How to do a quick count(*) estimate in PostgeSQL

In PostgreSQL a count(*) has to actually do a tablescan to get an accurate answer, taking into account locking and the whole mechanism in which PostgreSQL guarantees the correctness of its responses (in fact the whole ACID compliancy of the database) and the 'row visibility' for each row.
But if an estimate (that usually is spot on) is good enough then this trick is a lifesaver.

Normally one would do a
SELECT COUNT(*) FROM table_name;
or a variant thereof. Interestingly enough the difference that MySQL makes between a count(*) and count(index_field) does not apply in PostgreSQL.
There is a very elegant solutions that uses the automatically updated table statistics to get an estimate:
SELECT reltuples AS estimate FROM pg_class WHERE relname = 'table_name';
Thats all !

The response is usually spot-on, but can deviate under the following conditions:
- If the table is in the middle of updates, inserts or deletes.
- If ANALYZE has not run after significant changes.
- If the Autovacuum Daemon is not running (which is something you should never switch off unless you have a very good reason!).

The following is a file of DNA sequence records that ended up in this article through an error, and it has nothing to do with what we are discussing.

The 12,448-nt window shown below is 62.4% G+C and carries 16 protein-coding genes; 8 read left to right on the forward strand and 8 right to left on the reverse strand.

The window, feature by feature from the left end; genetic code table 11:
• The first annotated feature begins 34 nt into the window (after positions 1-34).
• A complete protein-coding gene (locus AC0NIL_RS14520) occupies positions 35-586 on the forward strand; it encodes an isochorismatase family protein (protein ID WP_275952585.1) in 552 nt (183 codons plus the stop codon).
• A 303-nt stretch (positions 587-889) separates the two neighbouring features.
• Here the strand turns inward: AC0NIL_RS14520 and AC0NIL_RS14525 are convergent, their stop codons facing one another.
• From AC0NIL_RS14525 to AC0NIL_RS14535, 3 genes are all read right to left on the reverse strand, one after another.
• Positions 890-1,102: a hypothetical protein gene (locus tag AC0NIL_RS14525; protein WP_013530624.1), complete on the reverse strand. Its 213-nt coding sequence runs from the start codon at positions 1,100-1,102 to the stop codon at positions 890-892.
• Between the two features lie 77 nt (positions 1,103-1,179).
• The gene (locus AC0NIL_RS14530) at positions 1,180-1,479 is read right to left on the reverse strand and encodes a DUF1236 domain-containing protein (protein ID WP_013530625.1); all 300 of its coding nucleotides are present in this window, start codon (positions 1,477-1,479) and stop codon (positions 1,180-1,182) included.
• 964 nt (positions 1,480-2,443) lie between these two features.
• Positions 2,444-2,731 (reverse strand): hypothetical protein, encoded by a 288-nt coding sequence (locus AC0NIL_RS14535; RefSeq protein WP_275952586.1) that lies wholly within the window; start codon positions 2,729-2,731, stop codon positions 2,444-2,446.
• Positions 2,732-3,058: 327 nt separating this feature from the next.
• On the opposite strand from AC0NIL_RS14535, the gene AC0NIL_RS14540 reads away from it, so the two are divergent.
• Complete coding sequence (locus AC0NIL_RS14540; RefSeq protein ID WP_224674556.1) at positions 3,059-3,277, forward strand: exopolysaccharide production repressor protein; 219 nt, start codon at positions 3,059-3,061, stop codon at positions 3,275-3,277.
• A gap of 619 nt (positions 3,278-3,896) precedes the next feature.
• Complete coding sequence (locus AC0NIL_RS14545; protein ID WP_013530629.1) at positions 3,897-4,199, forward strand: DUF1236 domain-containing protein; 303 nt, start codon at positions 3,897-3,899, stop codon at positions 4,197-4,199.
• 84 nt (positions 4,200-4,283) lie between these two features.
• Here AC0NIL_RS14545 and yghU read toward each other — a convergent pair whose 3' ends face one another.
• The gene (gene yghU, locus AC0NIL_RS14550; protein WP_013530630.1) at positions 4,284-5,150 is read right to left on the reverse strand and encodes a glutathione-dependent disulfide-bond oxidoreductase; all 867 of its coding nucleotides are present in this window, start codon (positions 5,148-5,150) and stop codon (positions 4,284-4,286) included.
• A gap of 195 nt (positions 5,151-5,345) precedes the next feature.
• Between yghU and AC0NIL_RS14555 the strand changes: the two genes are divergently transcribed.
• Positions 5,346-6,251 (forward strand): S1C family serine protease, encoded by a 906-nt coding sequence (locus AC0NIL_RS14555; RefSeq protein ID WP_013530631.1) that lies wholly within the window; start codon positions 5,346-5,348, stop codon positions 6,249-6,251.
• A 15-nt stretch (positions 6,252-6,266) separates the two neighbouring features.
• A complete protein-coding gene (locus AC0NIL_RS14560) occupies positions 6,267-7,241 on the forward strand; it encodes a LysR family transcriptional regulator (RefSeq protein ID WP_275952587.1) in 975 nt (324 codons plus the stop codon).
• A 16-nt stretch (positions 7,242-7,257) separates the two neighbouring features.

If you need a somewhat more accurate estimate (but remember, it is still an estimate!) try the following nifty function coined by Michael Fuhr that abuses the query planner to get a very accurate estimate:

CREATE FUNCTION count_estimate(query text)
  RETURNS integer
  LANGUAGE plpgsql AS
    rec   record;
    rows  integer;
    FOR rec IN EXECUTE 'EXPLAIN ' || query LOOP
        rows := substring(rec."QUERY PLAN" FROM ' rows=([[:digit:]]+)');
        EXIT WHEN rows IS NOT NULL;

    RETURN rows;
Which is executed as follows:
SELECT count_estimate('SELECT * FROM table_name');
This function is much more accurate as it does not rely on the running of auto_vacuum. I have seen differences of up to 40.000 in a very heavy insertion test on a docker-environment, apparently just before an auto_vacuum was triggered. Still good enough to get a ball-park figure (less then 10% off in this case) but the count_estimate function seems to give the better accuracy at no additional cost.

Give it a spin, you may like how quick it is.

Ellert van Koperen, April 2021.